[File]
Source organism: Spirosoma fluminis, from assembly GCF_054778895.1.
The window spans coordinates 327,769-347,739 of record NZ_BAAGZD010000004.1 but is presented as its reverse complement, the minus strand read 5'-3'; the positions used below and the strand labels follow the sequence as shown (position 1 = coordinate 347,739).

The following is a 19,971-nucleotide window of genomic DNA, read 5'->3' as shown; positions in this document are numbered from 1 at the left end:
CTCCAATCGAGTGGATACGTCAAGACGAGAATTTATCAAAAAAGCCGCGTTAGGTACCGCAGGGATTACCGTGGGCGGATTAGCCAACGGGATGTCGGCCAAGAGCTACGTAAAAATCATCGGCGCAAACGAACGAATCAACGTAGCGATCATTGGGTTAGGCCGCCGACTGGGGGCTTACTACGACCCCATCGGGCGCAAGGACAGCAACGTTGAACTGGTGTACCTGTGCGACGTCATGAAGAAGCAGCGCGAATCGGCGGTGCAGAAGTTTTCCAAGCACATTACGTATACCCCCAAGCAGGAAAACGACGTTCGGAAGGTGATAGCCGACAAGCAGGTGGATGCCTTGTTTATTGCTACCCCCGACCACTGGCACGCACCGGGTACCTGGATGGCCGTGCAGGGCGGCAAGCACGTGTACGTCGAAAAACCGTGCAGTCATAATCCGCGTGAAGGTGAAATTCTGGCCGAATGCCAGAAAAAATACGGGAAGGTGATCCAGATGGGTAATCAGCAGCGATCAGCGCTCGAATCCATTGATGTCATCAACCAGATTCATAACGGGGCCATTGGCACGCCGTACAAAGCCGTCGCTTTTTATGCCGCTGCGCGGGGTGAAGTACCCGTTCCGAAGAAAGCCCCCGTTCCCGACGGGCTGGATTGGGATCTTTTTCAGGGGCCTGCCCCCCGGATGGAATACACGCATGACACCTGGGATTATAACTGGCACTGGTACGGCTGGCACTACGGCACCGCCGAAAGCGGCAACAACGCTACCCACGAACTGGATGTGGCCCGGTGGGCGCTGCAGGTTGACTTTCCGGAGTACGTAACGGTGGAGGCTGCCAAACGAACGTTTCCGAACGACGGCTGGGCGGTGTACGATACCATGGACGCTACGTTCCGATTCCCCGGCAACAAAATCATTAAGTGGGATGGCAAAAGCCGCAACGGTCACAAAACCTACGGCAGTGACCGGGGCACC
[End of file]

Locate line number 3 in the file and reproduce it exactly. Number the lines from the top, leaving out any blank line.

The following is a 19,971-nucleotide window of genomic DNA, read 5'->3' as shown; positions in this document are numbered from 1 at the left end: